Don't confuse allergies with COVID this spring, doctors warn

It could be spring ... not COVID.
It could be spring ... not COVID.

As plumes of pollen waft through the air in the lead-up to canola season, doctors are warning patients not to confuse their ordinary allergy symptoms with COVID-19.

Allergist Theresa Pitts said it was a source of fear and confusion for both the allergy sufferers as well as passersby, who were understandably wary of people with coughs and runny noses in public.

"Everyone moves straight away from you," Dr Pitts said.

"People do worry that their allergies will be confused with coronavirus."

The Riverina-based health professional said the allergy problems would only become more prominent in September, when the some of the countryside turns golden with canola fields and other allergy-inducing flowering plants.

Her advice for allergy sufferers is to remain vigilant with their usual antihistamine and steroid nose spray use, as well as spending more time indoors away from the source of the allergens.

Theresa Pitts. Picture: Jody Lindbeck

Theresa Pitts. Picture: Jody Lindbeck

Dr Pitts is also advising patients to watch for aches, pains, and fever-like symptoms, which are typically not allergy-related and potentially a sign of viruses, including coronavirus.

For those in any doubt Dr Pitts is urging patients to get tested for COVID-19 earlier rather than later.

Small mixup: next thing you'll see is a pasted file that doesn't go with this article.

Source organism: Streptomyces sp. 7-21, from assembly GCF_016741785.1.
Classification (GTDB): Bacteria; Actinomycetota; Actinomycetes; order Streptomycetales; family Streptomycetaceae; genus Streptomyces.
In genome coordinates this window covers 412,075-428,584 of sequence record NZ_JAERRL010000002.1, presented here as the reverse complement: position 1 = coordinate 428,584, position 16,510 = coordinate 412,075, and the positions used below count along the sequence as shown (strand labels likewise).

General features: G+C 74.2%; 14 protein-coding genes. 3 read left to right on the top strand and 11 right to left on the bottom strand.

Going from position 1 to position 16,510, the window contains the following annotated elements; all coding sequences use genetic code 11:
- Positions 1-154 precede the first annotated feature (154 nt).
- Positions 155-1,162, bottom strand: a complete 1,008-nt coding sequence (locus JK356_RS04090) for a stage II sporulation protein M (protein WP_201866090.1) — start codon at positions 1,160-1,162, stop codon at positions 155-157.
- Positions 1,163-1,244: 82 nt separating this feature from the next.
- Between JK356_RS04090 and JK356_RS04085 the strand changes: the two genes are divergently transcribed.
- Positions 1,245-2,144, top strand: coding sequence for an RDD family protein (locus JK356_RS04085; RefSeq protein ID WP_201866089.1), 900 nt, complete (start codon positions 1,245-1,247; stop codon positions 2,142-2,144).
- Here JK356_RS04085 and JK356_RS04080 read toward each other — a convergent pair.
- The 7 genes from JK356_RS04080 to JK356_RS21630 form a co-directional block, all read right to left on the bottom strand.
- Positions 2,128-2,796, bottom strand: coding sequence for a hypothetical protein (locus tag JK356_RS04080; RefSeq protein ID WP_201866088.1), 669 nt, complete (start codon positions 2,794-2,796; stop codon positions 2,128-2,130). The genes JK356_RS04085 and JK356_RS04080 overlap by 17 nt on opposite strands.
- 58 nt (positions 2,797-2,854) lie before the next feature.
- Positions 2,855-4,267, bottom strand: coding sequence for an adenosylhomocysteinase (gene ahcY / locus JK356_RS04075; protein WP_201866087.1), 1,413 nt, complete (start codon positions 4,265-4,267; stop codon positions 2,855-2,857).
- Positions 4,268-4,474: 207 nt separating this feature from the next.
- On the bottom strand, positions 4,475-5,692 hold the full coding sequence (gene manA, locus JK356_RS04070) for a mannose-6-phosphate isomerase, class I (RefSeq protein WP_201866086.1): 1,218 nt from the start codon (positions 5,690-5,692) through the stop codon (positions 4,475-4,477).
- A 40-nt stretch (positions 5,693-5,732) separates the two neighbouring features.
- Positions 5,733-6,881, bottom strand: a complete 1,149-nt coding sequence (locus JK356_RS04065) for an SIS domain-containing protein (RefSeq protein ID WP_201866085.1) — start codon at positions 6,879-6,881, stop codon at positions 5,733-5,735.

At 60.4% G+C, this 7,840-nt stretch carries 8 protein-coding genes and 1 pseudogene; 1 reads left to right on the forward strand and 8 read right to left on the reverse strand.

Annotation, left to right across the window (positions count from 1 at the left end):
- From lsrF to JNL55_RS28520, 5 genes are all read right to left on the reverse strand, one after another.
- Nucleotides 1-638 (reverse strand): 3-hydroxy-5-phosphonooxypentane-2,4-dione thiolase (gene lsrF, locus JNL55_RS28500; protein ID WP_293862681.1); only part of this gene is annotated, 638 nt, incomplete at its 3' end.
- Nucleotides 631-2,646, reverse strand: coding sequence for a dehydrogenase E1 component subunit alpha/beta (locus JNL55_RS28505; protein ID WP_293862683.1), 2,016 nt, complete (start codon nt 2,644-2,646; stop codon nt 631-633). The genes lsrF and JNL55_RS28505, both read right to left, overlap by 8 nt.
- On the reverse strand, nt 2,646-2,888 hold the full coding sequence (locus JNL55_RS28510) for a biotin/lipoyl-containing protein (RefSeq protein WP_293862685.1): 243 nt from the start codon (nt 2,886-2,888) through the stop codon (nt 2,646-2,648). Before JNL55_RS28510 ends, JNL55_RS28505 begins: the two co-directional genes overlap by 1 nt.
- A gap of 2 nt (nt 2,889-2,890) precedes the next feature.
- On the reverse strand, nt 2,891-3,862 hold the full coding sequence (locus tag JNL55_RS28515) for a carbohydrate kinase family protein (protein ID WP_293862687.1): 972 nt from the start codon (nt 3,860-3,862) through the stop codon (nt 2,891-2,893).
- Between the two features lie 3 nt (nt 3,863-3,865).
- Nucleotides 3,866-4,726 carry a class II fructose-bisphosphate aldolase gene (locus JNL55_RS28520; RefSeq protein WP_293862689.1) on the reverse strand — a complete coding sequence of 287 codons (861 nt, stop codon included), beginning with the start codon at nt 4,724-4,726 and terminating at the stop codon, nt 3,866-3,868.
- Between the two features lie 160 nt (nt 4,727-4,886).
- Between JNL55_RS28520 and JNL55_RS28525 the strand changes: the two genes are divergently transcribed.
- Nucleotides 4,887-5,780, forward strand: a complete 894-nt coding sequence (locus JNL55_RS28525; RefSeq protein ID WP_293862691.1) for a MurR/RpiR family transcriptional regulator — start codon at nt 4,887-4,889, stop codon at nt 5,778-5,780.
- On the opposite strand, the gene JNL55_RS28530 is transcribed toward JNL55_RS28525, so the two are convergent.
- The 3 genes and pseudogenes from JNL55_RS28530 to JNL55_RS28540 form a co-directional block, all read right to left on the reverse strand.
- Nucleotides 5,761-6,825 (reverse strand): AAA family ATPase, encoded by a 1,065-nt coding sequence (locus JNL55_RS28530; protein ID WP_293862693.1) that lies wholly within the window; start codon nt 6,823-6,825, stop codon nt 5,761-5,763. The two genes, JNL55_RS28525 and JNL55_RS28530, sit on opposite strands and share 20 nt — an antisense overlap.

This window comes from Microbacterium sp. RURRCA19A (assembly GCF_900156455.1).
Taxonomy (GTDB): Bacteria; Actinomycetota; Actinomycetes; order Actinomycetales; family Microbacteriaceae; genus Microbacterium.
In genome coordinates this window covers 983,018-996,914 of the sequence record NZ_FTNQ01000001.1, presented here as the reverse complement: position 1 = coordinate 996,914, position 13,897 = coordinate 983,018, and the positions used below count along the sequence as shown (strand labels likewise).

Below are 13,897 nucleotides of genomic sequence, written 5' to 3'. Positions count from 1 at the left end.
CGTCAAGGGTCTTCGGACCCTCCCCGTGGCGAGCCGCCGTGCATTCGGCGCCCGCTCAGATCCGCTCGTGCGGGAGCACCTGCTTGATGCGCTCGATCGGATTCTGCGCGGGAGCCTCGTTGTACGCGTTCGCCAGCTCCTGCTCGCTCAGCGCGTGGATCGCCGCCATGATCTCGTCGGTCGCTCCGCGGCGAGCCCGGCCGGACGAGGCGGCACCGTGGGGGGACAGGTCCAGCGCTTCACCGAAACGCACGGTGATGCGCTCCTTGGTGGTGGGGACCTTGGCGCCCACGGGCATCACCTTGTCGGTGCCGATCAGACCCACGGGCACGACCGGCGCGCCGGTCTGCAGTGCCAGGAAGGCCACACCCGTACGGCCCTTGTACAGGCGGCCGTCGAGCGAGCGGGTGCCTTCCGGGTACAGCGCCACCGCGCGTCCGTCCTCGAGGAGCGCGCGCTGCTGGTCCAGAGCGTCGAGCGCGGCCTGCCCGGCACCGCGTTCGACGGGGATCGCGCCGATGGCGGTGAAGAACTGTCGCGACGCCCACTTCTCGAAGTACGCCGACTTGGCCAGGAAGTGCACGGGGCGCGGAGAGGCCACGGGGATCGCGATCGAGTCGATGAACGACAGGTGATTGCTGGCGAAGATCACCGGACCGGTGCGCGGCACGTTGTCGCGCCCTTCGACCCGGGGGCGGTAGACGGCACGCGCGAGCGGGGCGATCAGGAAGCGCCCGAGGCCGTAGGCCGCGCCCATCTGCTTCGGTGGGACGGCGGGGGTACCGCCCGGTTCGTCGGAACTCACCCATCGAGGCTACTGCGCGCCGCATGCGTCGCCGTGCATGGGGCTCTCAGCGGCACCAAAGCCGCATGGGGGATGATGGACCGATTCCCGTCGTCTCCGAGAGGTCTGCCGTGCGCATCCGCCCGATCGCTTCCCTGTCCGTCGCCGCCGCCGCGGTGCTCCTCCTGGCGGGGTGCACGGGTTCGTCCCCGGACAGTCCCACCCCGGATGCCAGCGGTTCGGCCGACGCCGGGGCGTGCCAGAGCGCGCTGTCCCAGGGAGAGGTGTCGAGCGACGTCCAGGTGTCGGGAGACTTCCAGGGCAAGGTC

"The strongest message to give to people is this: if you're not sure whether it's allergy or coronavirus, then it's really important to be tested for COVID-19," Dr Pitts said.

"if there's any doubt as to whether it's an allergy or a virus it's extremely important to get tested to rule out whether it is a virus."

Asthma Australia chief executive Michele Goldman is urging early preventative action, saying it can take few weeks for asthma prevention medications and nasal sprays to take full effect.

Hay fever in particular can present COVID-like symptoms, including a runny nose, blocked sinuses, cough, sneezing, itchy eyes, shortness of breath and fatigue.

Ms Goldman said runny nose and irritated eyes were particularly troublesome symptoms, since they prompt people to touch their face and increase their chance of COVID infection.

"In a pandemic, if you can prevent sneezing, a runny nose, rubbing your eyes and getting shortness of breath, you should, it will be better for you and those around you," Ms Goldman said.

"If you get on top of your allergies and asthma, you have a clearer picture of any new or worsening symptoms which may be caused by other things, like the COVID-19 virus."

 EXPERT: Paediatrician Theresa Pitts, pictured here outside her practice, runs a monthly allergy clinic for children in the Riverina. Picture: Les Smith

EXPERT: Paediatrician Theresa Pitts, pictured here outside her practice, runs a monthly allergy clinic for children in the Riverina. Picture: Les Smith

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